Good morning all, I pray you will all have a wonderful and blessed day. Still on a high off representing Jamaica for our Independence and our cultural theme I have decided to share a story sent to me from blogger. It is an Anansi story. While growing up in Jamaica we were always told stories of Bredda Anansi. It was when I became an Adult I realized that these stories came from Ghana. Then after I realized that Anansi is in fact Ghanaian’s Esu, the Yoruba divinity of Justice, he is found in all cultures, and known as the trickster among other things. Please enjoy the story down below and even add your own, and who remember stories of Big Bwoy, please to share!
Jamaica is a small Island with nuff merriment and an extremely beautiful and colorful culture which seems to even transcend beyond who we are as a people (not oonuh gully Queen, caws oonuh put sexual orientation and identity before nationalism choo oonuh waan visa fi fly out!) we create as we grow and even our language gets more colorful by the day, reggae music is awesome and no one does it like us. It was born out of protest and a need to go back to Africa, (well dem now ah dayz people yah doan waan go back caws dem wi tun back black and cake soap nuh sell ah Africa, wuk you Vybz Kratel, and by the way the word that rhymes with wuk is what I want to say!) a need for repatriation, a rejection of slavery and social confines. We as Jamaican people especially the poorer class,( as classism is very present in Jamaica and so is racism, and to make it worse when Jamaicans guh fi prejudice dem prejudice more dan white people, not you AMH, you are one of us and we love you!) needed for others to hear our voice and so Reggae music is protest music.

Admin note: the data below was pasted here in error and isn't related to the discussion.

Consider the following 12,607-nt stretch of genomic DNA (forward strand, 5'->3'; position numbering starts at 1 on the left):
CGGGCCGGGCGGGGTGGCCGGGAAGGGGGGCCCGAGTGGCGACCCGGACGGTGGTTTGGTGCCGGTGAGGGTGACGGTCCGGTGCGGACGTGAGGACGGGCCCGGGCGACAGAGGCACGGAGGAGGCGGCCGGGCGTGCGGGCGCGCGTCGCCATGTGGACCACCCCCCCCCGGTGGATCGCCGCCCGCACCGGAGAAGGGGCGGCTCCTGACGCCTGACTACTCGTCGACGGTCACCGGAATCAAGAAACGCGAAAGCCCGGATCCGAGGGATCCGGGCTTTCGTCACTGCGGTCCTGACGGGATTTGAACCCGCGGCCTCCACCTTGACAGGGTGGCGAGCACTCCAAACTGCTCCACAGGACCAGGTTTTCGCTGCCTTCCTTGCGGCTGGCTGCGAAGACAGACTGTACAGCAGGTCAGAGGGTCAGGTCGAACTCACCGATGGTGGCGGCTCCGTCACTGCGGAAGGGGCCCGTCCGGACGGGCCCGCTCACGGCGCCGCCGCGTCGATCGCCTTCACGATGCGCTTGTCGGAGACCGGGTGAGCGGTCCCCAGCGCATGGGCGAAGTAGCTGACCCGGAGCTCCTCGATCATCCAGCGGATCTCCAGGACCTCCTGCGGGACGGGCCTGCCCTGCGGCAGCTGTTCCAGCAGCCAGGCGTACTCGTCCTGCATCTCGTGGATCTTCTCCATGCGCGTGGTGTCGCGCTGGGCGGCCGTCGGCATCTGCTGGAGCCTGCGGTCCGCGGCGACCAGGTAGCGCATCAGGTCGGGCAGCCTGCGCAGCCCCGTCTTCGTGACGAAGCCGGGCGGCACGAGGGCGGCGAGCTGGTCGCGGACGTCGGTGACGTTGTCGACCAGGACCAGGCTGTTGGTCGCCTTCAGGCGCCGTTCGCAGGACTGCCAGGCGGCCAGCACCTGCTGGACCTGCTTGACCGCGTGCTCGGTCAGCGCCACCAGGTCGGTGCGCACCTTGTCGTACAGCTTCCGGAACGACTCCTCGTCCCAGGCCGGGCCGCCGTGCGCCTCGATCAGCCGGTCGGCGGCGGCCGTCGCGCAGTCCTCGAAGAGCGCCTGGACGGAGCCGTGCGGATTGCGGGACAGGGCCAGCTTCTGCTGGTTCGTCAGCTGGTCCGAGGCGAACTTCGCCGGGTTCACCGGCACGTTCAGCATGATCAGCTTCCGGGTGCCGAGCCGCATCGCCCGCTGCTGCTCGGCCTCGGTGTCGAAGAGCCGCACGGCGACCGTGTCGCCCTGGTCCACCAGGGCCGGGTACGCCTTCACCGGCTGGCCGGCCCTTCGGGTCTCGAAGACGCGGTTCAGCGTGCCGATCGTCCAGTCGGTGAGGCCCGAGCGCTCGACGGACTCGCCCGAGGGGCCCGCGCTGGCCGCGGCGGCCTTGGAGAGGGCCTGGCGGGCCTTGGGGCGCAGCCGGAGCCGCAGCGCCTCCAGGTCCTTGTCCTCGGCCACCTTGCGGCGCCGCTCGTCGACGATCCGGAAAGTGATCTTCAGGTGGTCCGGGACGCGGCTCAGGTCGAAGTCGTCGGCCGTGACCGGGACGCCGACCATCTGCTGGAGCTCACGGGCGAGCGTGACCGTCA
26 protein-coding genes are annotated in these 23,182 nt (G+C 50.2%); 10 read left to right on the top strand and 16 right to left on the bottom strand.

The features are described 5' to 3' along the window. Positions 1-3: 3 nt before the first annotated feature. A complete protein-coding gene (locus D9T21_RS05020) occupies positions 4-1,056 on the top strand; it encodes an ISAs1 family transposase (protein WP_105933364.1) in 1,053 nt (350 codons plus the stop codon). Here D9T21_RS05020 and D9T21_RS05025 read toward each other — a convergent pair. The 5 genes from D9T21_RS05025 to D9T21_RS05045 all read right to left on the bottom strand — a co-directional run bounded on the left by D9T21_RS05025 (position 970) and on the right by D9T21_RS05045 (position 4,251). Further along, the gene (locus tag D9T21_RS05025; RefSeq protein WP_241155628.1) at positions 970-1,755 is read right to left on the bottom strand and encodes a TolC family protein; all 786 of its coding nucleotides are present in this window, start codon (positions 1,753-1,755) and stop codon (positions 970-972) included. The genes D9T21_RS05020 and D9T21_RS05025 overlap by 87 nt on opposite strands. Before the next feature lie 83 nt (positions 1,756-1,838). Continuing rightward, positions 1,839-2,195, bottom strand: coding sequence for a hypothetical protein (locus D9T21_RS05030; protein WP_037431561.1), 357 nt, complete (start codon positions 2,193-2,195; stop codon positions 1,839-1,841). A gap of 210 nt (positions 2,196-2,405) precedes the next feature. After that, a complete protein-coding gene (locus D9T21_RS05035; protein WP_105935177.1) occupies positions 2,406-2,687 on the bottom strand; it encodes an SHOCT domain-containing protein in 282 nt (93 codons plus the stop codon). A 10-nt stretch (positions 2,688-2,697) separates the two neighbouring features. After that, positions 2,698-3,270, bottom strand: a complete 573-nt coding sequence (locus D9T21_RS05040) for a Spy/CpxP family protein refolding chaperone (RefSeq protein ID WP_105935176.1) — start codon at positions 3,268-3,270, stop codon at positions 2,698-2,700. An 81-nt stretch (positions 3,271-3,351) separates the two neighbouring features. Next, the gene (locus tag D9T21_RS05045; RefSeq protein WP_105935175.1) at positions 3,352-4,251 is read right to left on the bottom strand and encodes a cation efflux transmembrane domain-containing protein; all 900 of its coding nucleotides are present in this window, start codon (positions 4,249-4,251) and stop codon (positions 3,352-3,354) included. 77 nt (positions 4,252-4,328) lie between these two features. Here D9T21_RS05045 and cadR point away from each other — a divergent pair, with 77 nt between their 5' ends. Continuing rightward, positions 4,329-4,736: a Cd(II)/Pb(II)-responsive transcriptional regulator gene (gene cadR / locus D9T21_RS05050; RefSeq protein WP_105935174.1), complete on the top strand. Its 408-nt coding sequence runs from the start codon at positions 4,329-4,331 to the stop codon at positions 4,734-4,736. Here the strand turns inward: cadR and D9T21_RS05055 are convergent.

Protest of inequality, protest for equal rights and Justice, against police brutality, better health care, jobs,not a situation where one person has to know another to be able to get a job, housing, community, schools, against segregation, upper class and lower class divide, crooked Politician, Who remembers the song “Long hair freaky people need not apply, nuh waan nuh ole naaga nuh rastafari”?, songs like these which directly spoke of discrimination and stereotyping.
Those who lived in what is referred to as inner city or those of the garrisons communities had to find solace in song, and it vibrated and reached across the globe, and others heard our music and even better listened to the words and reached back out to us and we became a phenomenal set of people, trend setters who is loved and respected by all, by all mi sey if de oddaz will not admit de love is because of BAD MINE!, It was our voice and artistry which lifted us up through the power of the almighty God, God bless Jamaica!, Oore Yeye Osun who helped us because she is the Orisha who creates and she rules Jamaica through its many beautiful rivers, along with Ogun the Don!
As Africans we came to the island with the drum still beating in our soul, and from Poco, came, Mento, came Ska, came Rock steady came Reggae and now Dance Hall, what a wonderful journey. Tess-an Chin try to come wid dis reggae fusion ting, but it will not hold, Jamaicans needs the drum and the base, it what our ancestors feed off and it is what has kept us whole as Africans, because of that we truly are. It doe matter if you mix with Scottish, Indian, Chiney, Osama Ben Laden, or even George Washinton, we are always Jamaican First, and yuh eyes dem cudda chinky like wow you are an African! Big up yuh self Jamaica and Jamaicans, I will always Love you!